"Compassion is the emotion that one feels in response to the suffering of others that motivates a desire to help."
This article is my voice shared as #1000Speak individually yet collectively. Our vision as a collective is to inspire authentic "voices" to share stories of compassion, kindness, support, caring for others, non-judgement, care for the environment, and as movement, share their voices on February 20, 2015. It is our hope to ignite compassion in the world. Follow #1000Speak to join, encourage and support our vision.
Compassion while emotional in nature, evolve from empathy, differing as we feel called to action on someone else's behalf. We see their situation through their eyes, we feel their needs, therefore activating the desire to help another in their time of need. While simple in theory, the process of compassion is an involved response. Acts of compassion I have learned are considered by major religious traditions and spiritual beliefs to be among the greatest of all virtues.
1. Life Lessons and Experiences
Compassion requires action which children and adults must practice daily. Interactions with family, classmates, and friends are opportunities for life lessons and experiences for kids to gain insight. We also learn compassion as we learn to give freely. Understanding the value of intrinsic rewards by performing random acts of kindness and volunteering in community service projects helps in developing compassion. The positive effect of school projects, after-school activities, scouts and religious involvement provide ways for children to interact, learn and develop skills while demonstrating compassion locally, nationally, and globally.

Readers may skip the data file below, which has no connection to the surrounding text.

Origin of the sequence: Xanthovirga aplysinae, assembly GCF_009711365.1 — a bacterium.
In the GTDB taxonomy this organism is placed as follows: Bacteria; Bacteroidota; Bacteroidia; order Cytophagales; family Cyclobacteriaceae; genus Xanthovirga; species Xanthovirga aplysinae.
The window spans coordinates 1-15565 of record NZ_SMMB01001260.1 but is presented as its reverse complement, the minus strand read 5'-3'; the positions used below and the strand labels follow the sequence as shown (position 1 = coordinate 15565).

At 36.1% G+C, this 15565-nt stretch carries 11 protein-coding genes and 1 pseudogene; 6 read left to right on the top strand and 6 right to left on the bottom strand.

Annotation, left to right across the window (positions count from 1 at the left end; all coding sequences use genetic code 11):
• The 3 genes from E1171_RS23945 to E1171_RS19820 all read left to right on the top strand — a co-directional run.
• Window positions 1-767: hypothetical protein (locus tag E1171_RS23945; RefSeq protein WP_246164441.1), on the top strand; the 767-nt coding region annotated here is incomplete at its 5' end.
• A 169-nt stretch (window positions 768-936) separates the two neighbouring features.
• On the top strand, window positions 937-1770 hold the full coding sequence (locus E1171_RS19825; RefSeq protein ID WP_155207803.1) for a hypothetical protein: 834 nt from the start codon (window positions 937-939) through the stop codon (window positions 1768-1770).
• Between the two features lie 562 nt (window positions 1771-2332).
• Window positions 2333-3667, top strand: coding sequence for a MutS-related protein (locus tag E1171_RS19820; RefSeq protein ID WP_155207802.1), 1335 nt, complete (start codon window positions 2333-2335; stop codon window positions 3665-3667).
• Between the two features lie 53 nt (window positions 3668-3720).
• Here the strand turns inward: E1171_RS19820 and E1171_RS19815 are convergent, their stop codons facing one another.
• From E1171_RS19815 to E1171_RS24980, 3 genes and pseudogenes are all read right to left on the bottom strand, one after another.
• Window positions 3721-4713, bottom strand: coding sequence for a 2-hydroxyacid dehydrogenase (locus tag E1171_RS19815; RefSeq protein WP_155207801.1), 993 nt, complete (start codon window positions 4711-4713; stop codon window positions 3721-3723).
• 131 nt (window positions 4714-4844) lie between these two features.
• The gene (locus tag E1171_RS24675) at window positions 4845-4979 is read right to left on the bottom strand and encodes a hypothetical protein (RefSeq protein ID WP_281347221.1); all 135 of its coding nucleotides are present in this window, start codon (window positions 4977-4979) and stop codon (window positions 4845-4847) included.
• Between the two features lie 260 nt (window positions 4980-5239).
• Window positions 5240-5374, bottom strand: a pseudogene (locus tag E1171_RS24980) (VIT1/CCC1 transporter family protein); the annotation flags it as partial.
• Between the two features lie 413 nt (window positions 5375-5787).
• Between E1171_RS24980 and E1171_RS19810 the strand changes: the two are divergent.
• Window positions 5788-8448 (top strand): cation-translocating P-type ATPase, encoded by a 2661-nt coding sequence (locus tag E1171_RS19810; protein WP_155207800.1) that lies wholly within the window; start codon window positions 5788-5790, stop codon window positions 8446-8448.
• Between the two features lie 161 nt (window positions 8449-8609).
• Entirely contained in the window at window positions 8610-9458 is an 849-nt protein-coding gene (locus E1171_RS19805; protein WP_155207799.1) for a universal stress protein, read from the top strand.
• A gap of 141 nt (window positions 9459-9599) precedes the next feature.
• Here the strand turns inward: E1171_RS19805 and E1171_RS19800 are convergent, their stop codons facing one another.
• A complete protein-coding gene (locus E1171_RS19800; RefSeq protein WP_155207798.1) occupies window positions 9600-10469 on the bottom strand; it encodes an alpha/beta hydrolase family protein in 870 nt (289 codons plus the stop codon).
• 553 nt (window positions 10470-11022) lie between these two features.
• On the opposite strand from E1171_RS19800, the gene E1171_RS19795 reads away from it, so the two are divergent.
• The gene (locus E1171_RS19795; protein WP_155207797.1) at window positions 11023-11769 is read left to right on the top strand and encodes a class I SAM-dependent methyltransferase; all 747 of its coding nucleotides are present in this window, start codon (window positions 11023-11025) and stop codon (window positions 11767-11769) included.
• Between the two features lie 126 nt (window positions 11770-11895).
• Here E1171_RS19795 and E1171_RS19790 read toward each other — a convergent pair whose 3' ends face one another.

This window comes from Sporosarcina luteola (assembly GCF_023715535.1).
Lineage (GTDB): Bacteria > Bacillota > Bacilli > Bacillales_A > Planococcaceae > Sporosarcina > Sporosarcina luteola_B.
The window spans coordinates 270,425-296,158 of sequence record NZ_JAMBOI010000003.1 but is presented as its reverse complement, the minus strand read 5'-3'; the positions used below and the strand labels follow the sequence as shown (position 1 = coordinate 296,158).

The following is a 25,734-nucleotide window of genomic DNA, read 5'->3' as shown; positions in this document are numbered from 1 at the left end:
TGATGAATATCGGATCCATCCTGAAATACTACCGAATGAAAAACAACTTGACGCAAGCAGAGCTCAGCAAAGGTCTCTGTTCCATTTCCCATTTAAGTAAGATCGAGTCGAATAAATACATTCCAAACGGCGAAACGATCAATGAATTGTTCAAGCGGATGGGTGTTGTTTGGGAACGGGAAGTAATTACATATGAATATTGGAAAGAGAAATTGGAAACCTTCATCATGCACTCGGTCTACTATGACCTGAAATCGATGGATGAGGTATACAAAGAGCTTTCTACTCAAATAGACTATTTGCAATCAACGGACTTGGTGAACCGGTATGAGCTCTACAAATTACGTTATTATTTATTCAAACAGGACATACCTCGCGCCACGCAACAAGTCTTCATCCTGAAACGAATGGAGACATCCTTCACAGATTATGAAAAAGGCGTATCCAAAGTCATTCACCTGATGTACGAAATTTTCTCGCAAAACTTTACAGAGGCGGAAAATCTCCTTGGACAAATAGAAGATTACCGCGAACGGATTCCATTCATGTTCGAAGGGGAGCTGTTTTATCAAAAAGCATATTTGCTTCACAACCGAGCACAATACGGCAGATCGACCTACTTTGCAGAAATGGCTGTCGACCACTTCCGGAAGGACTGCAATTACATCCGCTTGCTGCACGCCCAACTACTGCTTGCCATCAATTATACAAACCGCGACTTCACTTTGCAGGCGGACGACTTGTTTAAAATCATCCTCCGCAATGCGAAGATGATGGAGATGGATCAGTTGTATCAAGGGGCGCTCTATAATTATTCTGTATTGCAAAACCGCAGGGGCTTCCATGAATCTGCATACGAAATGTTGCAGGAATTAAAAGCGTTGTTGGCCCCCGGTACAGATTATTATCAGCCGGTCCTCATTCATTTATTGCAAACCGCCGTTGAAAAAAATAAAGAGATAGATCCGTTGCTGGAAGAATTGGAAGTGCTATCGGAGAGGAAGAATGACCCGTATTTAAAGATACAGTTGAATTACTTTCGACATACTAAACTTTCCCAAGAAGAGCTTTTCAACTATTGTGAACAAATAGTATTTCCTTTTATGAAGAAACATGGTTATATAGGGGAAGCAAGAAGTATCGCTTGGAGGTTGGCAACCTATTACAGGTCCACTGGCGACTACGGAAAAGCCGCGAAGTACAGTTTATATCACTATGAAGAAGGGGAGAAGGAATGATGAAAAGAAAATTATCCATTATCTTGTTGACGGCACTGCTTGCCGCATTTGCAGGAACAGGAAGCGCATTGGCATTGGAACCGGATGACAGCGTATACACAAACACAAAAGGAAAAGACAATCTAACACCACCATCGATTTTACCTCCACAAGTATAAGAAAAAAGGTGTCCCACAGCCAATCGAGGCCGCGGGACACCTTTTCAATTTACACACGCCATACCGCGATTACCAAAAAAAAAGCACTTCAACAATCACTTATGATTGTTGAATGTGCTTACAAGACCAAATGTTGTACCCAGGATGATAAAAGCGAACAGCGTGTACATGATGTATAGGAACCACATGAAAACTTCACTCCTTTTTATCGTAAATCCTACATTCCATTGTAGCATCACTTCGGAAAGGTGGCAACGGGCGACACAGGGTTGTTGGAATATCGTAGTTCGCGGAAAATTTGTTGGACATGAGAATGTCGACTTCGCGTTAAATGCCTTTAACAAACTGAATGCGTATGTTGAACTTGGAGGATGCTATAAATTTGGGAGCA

2. Communication and Feedback
The most influential factor towards learning compassion is developed in our own homes. We can best enable our children by discussing how their emotions, positive or negative can be used to help solve problems. By acknowledging, expressing and understanding the power of their emotions and their actions, our children gain empowerment. Developing compassion in our children is best when there is a concerted effort from families, teachers, religious instructors and community leaders. Encourage children to talk about their feelings with supportive adults.
3. Character Education
By learning compassion we are unfortunately unable to comprehend acts of aggression in others. It is a sad fact that children are bullied and mistreated by other people. Bullying is unacceptable and requires prompt action to deter the situation. By utilizing the core values of nurturing compassion, our children will not be left to face these situations alone. During these times, we as parents, family, friends and community members are useful in helping children to take a strong stand against bullies without risk of harm or speaking or acting out of anger.
#1000Speak February 20, 2015